Cheddar’s Jon Steinberg is betting big on OTT bundles

Subscribe: iTunes | Google Play | Stitcher | Anchor

Two-year-old digital business-news startup Cheddar has its doubters, but CEO Jon Steinberg paints a different picture. Cheddar has raised $50 million in venture capital funding, $45 million of which it has saved, and is betting on the success of over-the-top bundles, he said.

“It’s conceivable here that we’re hemorrhaging money and I’m lying to you, but it’s just not a fact,” Steinberg said on this week’s Digiday Podcast.

“I want everyone in the United States to have Hulu, YouTube TV or one of these systems, and then we will be in the primary real estate in all those systems,” he said. “If skinny bundles on OTT work, Cheddar will be there, and we will win.”

Steinberg discussed diversifying revenue, competing with CNBC and CNN, being part of OTT bundles and more on the episode. Edited highlights appear below:

Having multiple revenue streams is important
“I had to sell ads again. I didn’t want to do it again. We don’t do small deals; we have long-term clients who work with us for six to 12 months. We don’t have to get direct payments from the OTT platforms, but we have a smaller business if we don’t. [The dream of being an ad-only business] was never a thing. ESPN realized in the ’80s or something that you need to be a dual revenue stream. Most people will get broadband, they will get Netflix and Amazon, and they will have some permutation of live content, with some news, sports, HGTV content. And we’ll be in all of these OTT bundles.”

The value of OTT networks is in exclusive content
“We make three hours available for free. To get all eight hours of either network, you need to be a paid subscriber. We do that to preserve value for our distribution partners, so they would want to have us on their systems. We’re distribution-hungry to get the free product out there, which serves as marketing.”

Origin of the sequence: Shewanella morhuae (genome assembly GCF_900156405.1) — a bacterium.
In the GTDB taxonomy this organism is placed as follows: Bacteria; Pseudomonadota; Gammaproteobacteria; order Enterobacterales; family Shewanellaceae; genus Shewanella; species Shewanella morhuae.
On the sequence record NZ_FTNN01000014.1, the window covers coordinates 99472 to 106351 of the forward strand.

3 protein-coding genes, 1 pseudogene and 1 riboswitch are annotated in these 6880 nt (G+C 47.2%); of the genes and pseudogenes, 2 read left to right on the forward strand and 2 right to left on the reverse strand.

Forgoing a subscription fee to compete on distribution
“Nobody is paying us sub fees. It’s all advertising. We make a little bit of money by selling some content, but about 95 percent is advertising. I wanted us on the systems next to CNN and CNBC, in the base bundle, and the way to do that was to have no sub fees. I keep 100 percent of the branded content revenue, and I get a percentage of the standard ad inventory as well. There is a fair amount of risk [for the OTT TV platforms]. If you put something next to CNN in a paid package, it has to be professional, and there has to be enough of it.”

Audience metrics remain a gray area
“The measurability is difficult for me. If you look at the CrowdTangle data on Facebook, for example, we do hundreds of millions of views in the news category, with an engagement rate that is 10-15 times of anyone in that category. We use [research firm] Cogent MSI that CNBC uses. It calls 4,000 people randomly selected every six weeks [from Cheddar users] and asks them to rank their preferences on Cheddar, Bloomberg, CNBC and Fox Business. In all the age categories below 44, we rank No. 1.”

Facebook content is marketing material
“The Facebook content is overwhelmingly product reviews. That’s the only thing that works on Facebook. It’s Facebook’s problem that they made a very square box that only one type of content fits in. I said no [to making all our content free on Facebook Live], and we need to do carriage deals with the top OTT platforms. To do that, we need to hold back the lion’s share of the live content. We can’t put it out there for free. I made that choice even when Facebook Live traffic was good. Whatever traffic [Facebook] sends you, it’s just not real. I would do the weird product review videos for marketing.”

More in Future of TV

Future of TV Briefing: How talent managers see creators’ professionalism levels increasing

This week’s Future of TV Briefing looks at how creators are becoming more professional as they diversify their revenue streams.

Why longer videos are becoming more commonplace on YouTube

Short-form videos may have surged in popularity over the past several years, but the long-form video format is on the comeback trail.

Future of TV Briefing: How creators are setting themselves up for the career long haul

This week’s Future of TV Briefing looks at how creators are preparing for the career long haul.